The Makhonjwa Mountains, also known as the Genesis of Life, was only inducted as a World Heritage Site in 2018. According to Times Live (2018) these mountains are thought to be among the oldest sites on earth! It is also believed to contain the oldest signs of life as a micro fossil that is estimated to be 3.1 billion years old was found here! Barberton is a rural town in the Lowveld region brimming with natural beauty, history and character. It is also in the very popular Bushveld area near the Kruger National Park, so it’s definitely worth a visit!
Bushwhacked is a self-catering house in the mountains close to the GeoTrail Historical and Geological Route. Close to the lush vegetation, you’ll realise what the world would look like without interference of man.
Mapungubwe Cultural Landscape (Limpopo)
Mapungubwe, meaning ‘place of the stone of wisdom’, was a kingdom in South Africa known for trading gold and ivory with China, India, and Egypt. Located on the open savannah of Mapungubwe National Park, it was declared a World Heritage Site in 2003 and is well known for the famous golden rhino that was discovered here displaying the wealth and style of the once great kingdom’s rulers. Over a period of time other golden animal artefacts have also been found at this heritage site.
SANParks Leokwe Rest Camp is situated in the heart of Mapungubwe National Park, being the main camp of the park. Surrounded by sandstone hills, mixed woodland, and baobab trees, this heritage site is definitely worth visiting. The camp offers an interpretative centre where guests can get to know the fascinating history of this kingdom.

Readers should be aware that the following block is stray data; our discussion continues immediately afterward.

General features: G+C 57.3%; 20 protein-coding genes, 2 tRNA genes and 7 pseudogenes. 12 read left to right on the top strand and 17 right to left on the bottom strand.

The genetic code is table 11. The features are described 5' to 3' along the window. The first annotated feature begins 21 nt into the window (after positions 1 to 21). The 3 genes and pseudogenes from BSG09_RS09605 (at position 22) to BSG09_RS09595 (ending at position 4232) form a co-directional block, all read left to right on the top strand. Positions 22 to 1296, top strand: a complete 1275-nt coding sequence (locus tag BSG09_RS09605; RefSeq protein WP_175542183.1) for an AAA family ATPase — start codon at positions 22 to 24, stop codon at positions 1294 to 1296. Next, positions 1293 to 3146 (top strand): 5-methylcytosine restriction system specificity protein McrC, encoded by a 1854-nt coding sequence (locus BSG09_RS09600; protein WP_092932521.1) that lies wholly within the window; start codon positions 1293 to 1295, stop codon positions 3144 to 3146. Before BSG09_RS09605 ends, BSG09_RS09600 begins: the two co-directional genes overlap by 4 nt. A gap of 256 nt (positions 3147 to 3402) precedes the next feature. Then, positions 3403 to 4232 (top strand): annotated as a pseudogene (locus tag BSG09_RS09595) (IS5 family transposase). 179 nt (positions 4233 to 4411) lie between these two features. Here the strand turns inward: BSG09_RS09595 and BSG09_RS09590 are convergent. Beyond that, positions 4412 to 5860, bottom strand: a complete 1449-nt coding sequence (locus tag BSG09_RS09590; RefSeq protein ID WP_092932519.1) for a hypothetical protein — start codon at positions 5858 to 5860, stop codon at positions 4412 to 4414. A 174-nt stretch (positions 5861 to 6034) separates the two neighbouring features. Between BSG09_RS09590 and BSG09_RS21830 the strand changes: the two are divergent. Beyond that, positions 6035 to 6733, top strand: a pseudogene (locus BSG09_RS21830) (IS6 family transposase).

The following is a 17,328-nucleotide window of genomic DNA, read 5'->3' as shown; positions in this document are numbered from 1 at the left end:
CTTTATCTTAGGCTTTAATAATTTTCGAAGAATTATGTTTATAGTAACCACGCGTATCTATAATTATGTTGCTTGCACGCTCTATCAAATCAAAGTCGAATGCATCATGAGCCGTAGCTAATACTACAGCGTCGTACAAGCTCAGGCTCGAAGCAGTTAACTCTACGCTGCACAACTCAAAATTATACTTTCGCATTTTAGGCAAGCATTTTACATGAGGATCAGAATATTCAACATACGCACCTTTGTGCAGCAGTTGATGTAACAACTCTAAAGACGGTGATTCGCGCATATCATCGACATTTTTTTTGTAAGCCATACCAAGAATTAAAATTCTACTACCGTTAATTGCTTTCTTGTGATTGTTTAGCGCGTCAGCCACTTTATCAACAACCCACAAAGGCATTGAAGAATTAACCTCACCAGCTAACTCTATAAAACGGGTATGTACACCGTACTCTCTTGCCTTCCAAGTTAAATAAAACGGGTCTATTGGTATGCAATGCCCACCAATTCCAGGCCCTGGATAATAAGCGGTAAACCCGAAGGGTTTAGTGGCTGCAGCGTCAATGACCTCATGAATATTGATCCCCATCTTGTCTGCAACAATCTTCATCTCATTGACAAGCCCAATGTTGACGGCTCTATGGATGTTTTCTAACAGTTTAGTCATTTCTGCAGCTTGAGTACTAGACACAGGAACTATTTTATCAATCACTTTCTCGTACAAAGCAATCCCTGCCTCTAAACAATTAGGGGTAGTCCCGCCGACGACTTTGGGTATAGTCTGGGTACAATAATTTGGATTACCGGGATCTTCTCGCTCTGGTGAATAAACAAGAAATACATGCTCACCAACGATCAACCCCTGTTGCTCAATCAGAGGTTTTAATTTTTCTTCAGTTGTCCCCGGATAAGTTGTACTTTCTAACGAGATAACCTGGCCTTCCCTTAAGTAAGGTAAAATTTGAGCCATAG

Maloti-Drakensberg Park (KwaZulu-Natal)
The Maloti-Drakensberg Park is important for both its natural and cultural significance, displaying the combined works of nature and man and was declared a World Heritage Site in 2000. Set on the border of South Africa and Lesotho, this transboundary site encompasses the uKhahlamba Drakensberg National Park and the Sehlathebe National Park. Rock art by the San people can be found in numerous caves and rock shelters. Interestingly, the park is also South Africa’s biggest supplier of water! Four rivers ─ The Mzimvubu, Orange, Bokspruit, and Mthatha rivers flow from this water source.
Sani Valley Lodge can be found in the Drakensberg Mountain Range and is also within reach of the famous Sani Pass. Here wildlife roams freely on the edge of the lake and guests can expect to encounter a variety of antelope, zebra, and baboon. The lake also attracts various birdlife and is stocked with large fish. Other fun activities include canoeing, game viewing on horseback, and 4×4 routes.
Dr Webber Ndoro, director of the African World Heritage Fund, describes a heritage site as an important source of pride and identity. With this in mind, let’s find our identity in our own country, its beauty and untouched landscapes and be inspired by the heritage of our multifaceted country.
Feature image: Wits End Mountain Resort (TravelGround)
All photos: TravelGround, unless stated otherwise